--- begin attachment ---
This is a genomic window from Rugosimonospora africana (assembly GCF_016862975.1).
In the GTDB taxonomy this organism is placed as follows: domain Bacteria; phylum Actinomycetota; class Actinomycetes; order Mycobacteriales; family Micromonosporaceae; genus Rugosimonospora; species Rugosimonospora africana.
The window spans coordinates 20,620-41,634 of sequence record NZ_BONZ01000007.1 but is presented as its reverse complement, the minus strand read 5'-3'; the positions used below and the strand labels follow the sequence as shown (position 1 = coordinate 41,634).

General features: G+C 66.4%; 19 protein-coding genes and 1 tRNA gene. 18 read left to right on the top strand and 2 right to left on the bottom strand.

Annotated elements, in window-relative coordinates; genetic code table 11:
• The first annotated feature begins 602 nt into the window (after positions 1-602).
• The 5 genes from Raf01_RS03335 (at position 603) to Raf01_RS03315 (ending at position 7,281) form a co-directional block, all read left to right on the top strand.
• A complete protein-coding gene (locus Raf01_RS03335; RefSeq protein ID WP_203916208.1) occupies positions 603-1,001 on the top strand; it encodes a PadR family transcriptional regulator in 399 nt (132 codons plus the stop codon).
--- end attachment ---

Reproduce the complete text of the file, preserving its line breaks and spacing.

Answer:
This is a genomic window from Rugosimonospora africana (assembly GCF_016862975.1).
In the GTDB taxonomy this organism is placed as follows: domain Bacteria; phylum Actinomycetota; class Actinomycetes; order Mycobacteriales; family Micromonosporaceae; genus Rugosimonospora; species Rugosimonospora africana.
The window spans coordinates 20,620-41,634 of sequence record NZ_BONZ01000007.1 but is presented as its reverse complement, the minus strand read 5'-3'; the positions used below and the strand labels follow the sequence as shown (position 1 = coordinate 41,634).

General features: G+C 66.4%; 19 protein-coding genes and 1 tRNA gene. 18 read left to right on the top strand and 2 right to left on the bottom strand.

Annotated elements, in window-relative coordinates; genetic code table 11:
• The first annotated feature begins 602 nt into the window (after positions 1-602).
• The 5 genes from Raf01_RS03335 (at position 603) to Raf01_RS03315 (ending at position 7,281) form a co-directional block, all read left to right on the top strand.
• A complete protein-coding gene (locus Raf01_RS03335; RefSeq protein ID WP_203916208.1) occupies positions 603-1,001 on the top strand; it encodes a PadR family transcriptional regulator in 399 nt (132 codons plus the stop codon).